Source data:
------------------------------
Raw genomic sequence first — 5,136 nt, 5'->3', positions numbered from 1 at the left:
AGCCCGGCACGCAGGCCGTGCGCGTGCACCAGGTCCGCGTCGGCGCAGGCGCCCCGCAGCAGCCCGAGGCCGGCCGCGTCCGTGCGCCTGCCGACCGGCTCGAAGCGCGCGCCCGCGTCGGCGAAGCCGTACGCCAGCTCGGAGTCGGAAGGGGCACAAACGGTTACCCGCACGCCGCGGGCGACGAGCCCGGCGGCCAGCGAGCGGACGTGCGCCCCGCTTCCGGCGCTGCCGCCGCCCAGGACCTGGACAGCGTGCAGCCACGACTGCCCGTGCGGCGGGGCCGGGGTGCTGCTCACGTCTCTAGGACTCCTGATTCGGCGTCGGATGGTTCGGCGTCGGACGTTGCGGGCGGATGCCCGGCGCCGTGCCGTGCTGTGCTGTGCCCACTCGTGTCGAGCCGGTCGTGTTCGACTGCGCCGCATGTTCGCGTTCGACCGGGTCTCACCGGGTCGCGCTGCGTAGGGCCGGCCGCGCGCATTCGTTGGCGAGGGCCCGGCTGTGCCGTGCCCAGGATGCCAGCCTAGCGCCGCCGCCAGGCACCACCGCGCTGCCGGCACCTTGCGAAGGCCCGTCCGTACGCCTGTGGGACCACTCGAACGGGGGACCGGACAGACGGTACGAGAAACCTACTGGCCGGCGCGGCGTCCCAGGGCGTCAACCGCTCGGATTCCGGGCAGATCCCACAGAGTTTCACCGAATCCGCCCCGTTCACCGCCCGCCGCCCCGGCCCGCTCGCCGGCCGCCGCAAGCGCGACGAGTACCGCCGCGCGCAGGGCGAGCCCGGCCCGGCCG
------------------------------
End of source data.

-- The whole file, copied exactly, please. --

Raw genomic sequence first — 5,136 nt, 5'->3', positions numbered from 1 at the left:
AGCCCGGCACGCAGGCCGTGCGCGTGCACCAGGTCCGCGTCGGCGCAGGCGCCCCGCAGCAGCCCGAGGCCGGCCGCGTCCGTGCGCCTGCCGACCGGCTCGAAGCGCGCGCCCGCGTCGGCGAAGCCGTACGCCAGCTCGGAGTCGGAAGGGGCACAAACGGTTACCCGCACGCCGCGGGCGACGAGCCCGGCGGCCAGCGAGCGGACGTGCGCCCCGCTTCCGGCGCTGCCGCCGCCCAGGACCTGGACAGCGTGCAGCCACGACTGCCCGTGCGGCGGGGCCGGGGTGCTGCTCACGTCTCTAGGACTCCTGATTCGGCGTCGGATGGTTCGGCGTCGGACGTTGCGGGCGGATGCCCGGCGCCGTGCCGTGCTGTGCTGTGCCCACTCGTGTCGAGCCGGTCGTGTTCGACTGCGCCGCATGTTCGCGTTCGACCGGGTCTCACCGGGTCGCGCTGCGTAGGGCCGGCCGCGCGCATTCGTTGGCGAGGGCCCGGCTGTGCCGTGCCCAGGATGCCAGCCTAGCGCCGCCGCCAGGCACCACCGCGCTGCCGGCACCTTGCGAAGGCCCGTCCGTACGCCTGTGGGACCACTCGAACGGGGGACCGGACAGACGGTACGAGAAACCTACTGGCCGGCGCGGCGTCCCAGGGCGTCAACCGCTCGGATTCCGGGCAGATCCCACAGAGTTTCACCGAATCCGCCCCGTTCACCGCCCGCCGCCCCGGCCCGCTCGCCGGCCGCCGCAAGCGCGACGAGTACCGCCGCGCGCAGGGCGAGCCCGGCCCGGCCG